I’ve spent a good portion of this afternoon doing some map work for tomorrow’s game – largely setting up relatively blank canvases that I can use for set-pieces and for random encounters depending on what direction the group goes. With the massive battle last week, I suspect there may be an attempt to regroup and plan, but I’ve been wrong before.

With that said, I’ve also been quietly revisiting some of my older maps and updating them, especially where new updates have added options to ease the process of filling out the spaces with details. In particular I’ve been playing around with the various options to paint things like undergrowth and natural features rather than manually editing things in so much.

So – for comparison here is a map I made when Dungeon Alchemy first launched where I was just trying to work out how all the buildings could be made to work. It’s called Farm Buildings, and had the concept of being a farming community around a pond or small lake:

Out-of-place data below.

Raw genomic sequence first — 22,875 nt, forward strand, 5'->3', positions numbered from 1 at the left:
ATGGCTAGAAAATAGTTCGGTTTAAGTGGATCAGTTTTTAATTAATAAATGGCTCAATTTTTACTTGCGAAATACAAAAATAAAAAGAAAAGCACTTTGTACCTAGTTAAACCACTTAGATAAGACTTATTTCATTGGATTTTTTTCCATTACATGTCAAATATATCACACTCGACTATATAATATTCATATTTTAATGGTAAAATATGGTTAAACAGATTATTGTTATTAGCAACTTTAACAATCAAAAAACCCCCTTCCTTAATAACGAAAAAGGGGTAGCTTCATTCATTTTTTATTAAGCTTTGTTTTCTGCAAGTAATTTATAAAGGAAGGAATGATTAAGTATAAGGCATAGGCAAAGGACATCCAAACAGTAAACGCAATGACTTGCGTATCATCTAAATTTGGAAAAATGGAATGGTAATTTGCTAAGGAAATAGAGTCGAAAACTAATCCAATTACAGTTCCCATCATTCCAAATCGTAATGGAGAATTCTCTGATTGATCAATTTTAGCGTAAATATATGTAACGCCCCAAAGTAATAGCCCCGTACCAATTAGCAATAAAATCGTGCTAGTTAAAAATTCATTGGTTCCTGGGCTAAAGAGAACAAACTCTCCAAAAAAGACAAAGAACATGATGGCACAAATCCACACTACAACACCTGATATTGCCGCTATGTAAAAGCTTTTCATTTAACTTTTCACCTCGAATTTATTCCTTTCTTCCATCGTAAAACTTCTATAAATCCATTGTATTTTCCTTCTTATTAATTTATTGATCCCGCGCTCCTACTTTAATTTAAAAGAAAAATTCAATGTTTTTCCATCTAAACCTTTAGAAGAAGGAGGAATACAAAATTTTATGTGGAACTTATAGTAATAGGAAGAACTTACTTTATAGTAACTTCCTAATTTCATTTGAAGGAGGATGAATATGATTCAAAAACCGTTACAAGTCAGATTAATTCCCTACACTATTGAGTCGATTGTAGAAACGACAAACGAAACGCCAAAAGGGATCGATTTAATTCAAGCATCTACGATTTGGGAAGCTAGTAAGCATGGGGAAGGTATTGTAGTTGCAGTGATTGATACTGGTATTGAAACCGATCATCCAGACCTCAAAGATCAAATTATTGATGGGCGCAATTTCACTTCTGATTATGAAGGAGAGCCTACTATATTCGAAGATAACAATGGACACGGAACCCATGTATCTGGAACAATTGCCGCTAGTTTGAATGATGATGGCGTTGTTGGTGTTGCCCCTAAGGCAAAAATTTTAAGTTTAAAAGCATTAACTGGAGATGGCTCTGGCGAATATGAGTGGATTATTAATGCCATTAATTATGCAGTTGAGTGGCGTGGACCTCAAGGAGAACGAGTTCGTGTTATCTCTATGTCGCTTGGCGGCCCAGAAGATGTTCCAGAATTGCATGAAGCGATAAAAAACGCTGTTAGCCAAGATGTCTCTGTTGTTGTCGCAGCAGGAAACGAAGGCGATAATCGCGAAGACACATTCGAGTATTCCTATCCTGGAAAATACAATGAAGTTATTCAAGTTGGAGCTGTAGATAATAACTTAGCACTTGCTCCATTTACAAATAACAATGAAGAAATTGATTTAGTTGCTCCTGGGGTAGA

Overheap map view of a cluster of buildings around a small lake. The lake has a large mound sticking out of it. Scattered trees stand around the buildings and various small hillocks

It’s plain and simple with fields, gardens, various farmsteads and associated features. I think I spent more time trying to work out the rise and fall of the ground so it wasn’t utterly impassable or impractical. There’s no grand design. To be fair, the changes made today haven’t addressed anything like that, but I’ve got a more definite thought about how I’ll likely use it in the near future:

Overhead map view based on the previous image but with far more undergrowth and foliage and natural features as discussed in the main text body.

This feels more like a nestled collection of buildings even though all I’ve done is add rock features, trees, and bushes. Oh, I also exported this with a more 3D presentation than the more plain orthographic settings of the original. Its a bit on the large side compared to most of the maps I use in sessions, but it could work well with some larger or more mobile opponents on it to make better use of the space. All in all it feels a more naturalistic space just with these extra details painted in. It would almost certainly never exist in the real world, but it feels like it could.

I’ve a few more of these, so I’ll sprinkle them from time to time – so there’s that to look forward to

That Was Definitely A Week